Despite their terrestrial habits, woodlice species differ in how much humidity they need to survive. Some can live in very dry habitats, while others need a constantly high level of dampness.
There are over 45 British species of woodlice, of them I have found six locally. Here I have put together a parade which might help you identify your garden woodlice.
1. Common Pill Woodlouse, Armadillidium vulgare. Pill woodlouse are quite resistant to low humidity conditions and live in dry, sandy habitats. When disturbed they roll into a ball, protecting their legs and antennae.
2. Rough Woodlouse, Porcellio scaber. Another species that can live in relatively dry habitats, like under pots. Recognised by its matt, bumpy grey surface. They tend to grip the ground with their legs when disturbed, making it difficult to dislodge them as their flared segments form a continuous surface with the ground, and then they can walk more or less fast. Very common and often found in large aggregations in suitable habitats (top shot).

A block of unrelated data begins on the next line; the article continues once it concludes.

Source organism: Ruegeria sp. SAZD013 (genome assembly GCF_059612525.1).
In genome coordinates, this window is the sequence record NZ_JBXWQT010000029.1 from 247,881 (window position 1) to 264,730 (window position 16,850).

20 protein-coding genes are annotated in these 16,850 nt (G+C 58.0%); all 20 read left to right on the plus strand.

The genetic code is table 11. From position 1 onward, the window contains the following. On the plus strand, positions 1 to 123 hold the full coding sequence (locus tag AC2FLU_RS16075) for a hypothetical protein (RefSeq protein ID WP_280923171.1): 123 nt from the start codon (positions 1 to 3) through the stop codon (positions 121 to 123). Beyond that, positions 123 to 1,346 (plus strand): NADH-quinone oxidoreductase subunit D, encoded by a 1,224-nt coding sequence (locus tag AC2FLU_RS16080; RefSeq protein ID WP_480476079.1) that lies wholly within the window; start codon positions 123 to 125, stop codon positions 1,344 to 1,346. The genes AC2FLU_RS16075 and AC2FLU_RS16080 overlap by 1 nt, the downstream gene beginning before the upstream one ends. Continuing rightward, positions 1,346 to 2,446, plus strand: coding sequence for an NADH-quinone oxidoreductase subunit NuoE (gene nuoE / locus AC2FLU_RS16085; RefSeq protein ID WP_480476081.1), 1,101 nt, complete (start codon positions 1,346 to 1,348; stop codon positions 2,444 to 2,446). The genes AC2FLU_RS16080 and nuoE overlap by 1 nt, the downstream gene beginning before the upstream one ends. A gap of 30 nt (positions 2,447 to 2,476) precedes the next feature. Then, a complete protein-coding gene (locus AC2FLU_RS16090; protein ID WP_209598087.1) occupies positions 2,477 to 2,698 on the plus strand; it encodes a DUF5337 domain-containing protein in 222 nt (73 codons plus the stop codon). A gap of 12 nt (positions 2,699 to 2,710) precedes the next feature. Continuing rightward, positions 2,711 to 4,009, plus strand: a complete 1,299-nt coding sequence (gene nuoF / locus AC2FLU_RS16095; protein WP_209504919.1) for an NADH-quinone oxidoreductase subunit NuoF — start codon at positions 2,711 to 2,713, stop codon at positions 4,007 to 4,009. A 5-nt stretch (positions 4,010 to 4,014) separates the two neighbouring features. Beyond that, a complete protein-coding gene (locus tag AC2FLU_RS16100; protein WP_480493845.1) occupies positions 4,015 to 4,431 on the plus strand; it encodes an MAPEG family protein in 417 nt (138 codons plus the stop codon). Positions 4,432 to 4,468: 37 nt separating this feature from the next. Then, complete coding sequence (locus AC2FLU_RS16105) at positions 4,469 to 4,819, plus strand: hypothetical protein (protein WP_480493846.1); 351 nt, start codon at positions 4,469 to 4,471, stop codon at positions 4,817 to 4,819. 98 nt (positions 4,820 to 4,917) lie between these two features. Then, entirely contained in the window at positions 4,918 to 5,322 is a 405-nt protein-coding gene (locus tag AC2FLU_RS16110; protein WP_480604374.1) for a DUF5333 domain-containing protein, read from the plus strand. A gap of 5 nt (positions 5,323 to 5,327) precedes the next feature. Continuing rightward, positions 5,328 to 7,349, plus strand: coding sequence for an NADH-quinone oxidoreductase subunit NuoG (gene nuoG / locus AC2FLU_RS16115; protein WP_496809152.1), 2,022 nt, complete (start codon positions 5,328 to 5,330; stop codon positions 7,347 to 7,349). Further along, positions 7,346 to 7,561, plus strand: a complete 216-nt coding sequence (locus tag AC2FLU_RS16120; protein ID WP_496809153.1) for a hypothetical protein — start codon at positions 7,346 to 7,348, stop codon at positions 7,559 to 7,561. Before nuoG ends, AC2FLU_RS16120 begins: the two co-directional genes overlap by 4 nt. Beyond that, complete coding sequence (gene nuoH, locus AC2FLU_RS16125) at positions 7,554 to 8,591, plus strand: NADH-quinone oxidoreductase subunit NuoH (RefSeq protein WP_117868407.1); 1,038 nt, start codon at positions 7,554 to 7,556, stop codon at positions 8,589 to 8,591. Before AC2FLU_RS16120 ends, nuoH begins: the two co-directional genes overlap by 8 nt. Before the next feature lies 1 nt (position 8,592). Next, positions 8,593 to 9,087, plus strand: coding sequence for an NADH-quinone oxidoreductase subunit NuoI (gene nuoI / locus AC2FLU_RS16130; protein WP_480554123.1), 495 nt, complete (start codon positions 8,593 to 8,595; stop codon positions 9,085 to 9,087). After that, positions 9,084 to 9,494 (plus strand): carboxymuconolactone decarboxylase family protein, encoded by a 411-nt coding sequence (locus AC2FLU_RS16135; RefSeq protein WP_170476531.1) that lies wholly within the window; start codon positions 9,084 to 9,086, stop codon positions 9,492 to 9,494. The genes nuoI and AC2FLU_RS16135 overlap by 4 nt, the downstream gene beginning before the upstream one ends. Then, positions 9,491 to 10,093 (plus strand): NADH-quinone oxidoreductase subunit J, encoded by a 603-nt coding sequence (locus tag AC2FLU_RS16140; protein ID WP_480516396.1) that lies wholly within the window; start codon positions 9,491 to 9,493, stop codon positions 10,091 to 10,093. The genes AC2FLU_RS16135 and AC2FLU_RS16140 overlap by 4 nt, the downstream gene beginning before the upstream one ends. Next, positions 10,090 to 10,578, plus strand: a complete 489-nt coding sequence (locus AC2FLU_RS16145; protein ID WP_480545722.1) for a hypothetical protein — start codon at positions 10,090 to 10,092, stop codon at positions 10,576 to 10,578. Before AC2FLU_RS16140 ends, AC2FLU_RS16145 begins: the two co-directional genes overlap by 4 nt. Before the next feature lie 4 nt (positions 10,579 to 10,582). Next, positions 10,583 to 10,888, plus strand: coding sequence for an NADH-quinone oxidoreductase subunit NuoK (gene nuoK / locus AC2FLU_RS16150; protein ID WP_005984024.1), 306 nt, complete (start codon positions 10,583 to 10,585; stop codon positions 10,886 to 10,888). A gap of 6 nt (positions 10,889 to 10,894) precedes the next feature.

3. Smooth Woodlouse, Oniscus asellus. A large, flattened woodlice with a shiny surface. As the rough woodlice, it tends to freeze and sit tight, making it hard for predators to dislodge it from the ground, although it can also move away. It is one of the largest woodlouse species in the UK.
5. Rosy Woodlouse, Androniscus dentiger. A small species which favours damp habitats with rotting wood or organic material. Pinkish with a yellow dorsal stripe and dark contrasting eyes. It is the rarest in my garden.
6. Water Slater, Asellus aquaticus. Found in the leaf litter at the bottom of ponds. Long antennae, although many lost due to fights, then they regenerate (see photo below). Males larger than females.
A key to British woodlice by Jon Rosewell, in the iSpot resources.
Walking with Woodlice, a Natural History Museum project.
Browse BugBlog's woodlouse related posts.